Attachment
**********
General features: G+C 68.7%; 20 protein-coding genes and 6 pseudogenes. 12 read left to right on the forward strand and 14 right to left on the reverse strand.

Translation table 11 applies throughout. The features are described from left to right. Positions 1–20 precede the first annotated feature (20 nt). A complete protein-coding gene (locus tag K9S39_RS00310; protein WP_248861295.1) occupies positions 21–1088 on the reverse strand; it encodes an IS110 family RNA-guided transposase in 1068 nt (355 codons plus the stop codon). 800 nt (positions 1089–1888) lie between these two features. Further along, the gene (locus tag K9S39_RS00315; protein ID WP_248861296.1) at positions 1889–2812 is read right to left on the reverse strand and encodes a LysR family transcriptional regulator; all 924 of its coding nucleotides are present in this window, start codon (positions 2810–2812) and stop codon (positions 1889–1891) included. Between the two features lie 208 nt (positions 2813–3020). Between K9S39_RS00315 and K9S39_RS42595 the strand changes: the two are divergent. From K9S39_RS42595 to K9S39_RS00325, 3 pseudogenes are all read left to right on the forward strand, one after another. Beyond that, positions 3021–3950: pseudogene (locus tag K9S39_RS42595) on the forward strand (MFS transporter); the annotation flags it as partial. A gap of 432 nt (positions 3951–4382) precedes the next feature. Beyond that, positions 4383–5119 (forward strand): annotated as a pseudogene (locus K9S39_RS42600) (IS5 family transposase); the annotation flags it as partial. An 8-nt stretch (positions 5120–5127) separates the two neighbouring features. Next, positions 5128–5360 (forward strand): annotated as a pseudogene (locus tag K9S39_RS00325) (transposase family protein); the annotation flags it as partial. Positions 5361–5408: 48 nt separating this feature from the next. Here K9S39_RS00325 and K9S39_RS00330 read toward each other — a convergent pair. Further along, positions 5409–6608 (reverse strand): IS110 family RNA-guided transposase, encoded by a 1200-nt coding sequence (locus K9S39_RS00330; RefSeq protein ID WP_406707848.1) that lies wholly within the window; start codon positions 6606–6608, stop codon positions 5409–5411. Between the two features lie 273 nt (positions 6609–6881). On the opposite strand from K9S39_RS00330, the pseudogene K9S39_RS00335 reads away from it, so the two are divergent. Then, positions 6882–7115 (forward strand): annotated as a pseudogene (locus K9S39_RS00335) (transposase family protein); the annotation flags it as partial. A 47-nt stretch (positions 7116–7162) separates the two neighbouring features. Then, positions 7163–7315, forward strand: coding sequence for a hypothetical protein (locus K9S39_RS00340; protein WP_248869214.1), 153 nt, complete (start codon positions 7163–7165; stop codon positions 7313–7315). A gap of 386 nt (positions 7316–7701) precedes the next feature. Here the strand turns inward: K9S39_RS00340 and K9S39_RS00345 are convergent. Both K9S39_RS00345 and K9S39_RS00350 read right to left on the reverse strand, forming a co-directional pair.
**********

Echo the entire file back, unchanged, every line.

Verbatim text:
General features: G+C 68.7%; 20 protein-coding genes and 6 pseudogenes. 12 read left to right on the forward strand and 14 right to left on the reverse strand.

Translation table 11 applies throughout. The features are described from left to right. Positions 1–20 precede the first annotated feature (20 nt). A complete protein-coding gene (locus tag K9S39_RS00310; protein WP_248861295.1) occupies positions 21–1088 on the reverse strand; it encodes an IS110 family RNA-guided transposase in 1068 nt (355 codons plus the stop codon). 800 nt (positions 1089–1888) lie between these two features. Further along, the gene (locus tag K9S39_RS00315; protein ID WP_248861296.1) at positions 1889–2812 is read right to left on the reverse strand and encodes a LysR family transcriptional regulator; all 924 of its coding nucleotides are present in this window, start codon (positions 2810–2812) and stop codon (positions 1889–1891) included. Between the two features lie 208 nt (positions 2813–3020). Between K9S39_RS00315 and K9S39_RS42595 the strand changes: the two are divergent. From K9S39_RS42595 to K9S39_RS00325, 3 pseudogenes are all read left to right on the forward strand, one after another. Beyond that, positions 3021–3950: pseudogene (locus tag K9S39_RS42595) on the forward strand (MFS transporter); the annotation flags it as partial. A gap of 432 nt (positions 3951–4382) precedes the next feature. Beyond that, positions 4383–5119 (forward strand): annotated as a pseudogene (locus K9S39_RS42600) (IS5 family transposase); the annotation flags it as partial. An 8-nt stretch (positions 5120–5127) separates the two neighbouring features. Next, positions 5128–5360 (forward strand): annotated as a pseudogene (locus tag K9S39_RS00325) (transposase family protein); the annotation flags it as partial. Positions 5361–5408: 48 nt separating this feature from the next. Here K9S39_RS00325 and K9S39_RS00330 read toward each other — a convergent pair. Further along, positions 5409–6608 (reverse strand): IS110 family RNA-guided transposase, encoded by a 1200-nt coding sequence (locus K9S39_RS00330; RefSeq protein ID WP_406707848.1) that lies wholly within the window; start codon positions 6606–6608, stop codon positions 5409–5411. Between the two features lie 273 nt (positions 6609–6881). On the opposite strand from K9S39_RS00330, the pseudogene K9S39_RS00335 reads away from it, so the two are divergent. Then, positions 6882–7115 (forward strand): annotated as a pseudogene (locus K9S39_RS00335) (transposase family protein); the annotation flags it as partial. A 47-nt stretch (positions 7116–7162) separates the two neighbouring features. Then, positions 7163–7315, forward strand: coding sequence for a hypothetical protein (locus K9S39_RS00340; protein WP_248869214.1), 153 nt, complete (start codon positions 7163–7165; stop codon positions 7313–7315). A gap of 386 nt (positions 7316–7701) precedes the next feature. Here the strand turns inward: K9S39_RS00340 and K9S39_RS00345 are convergent. Both K9S39_RS00345 and K9S39_RS00350 read right to left on the reverse strand, forming a co-directional pair.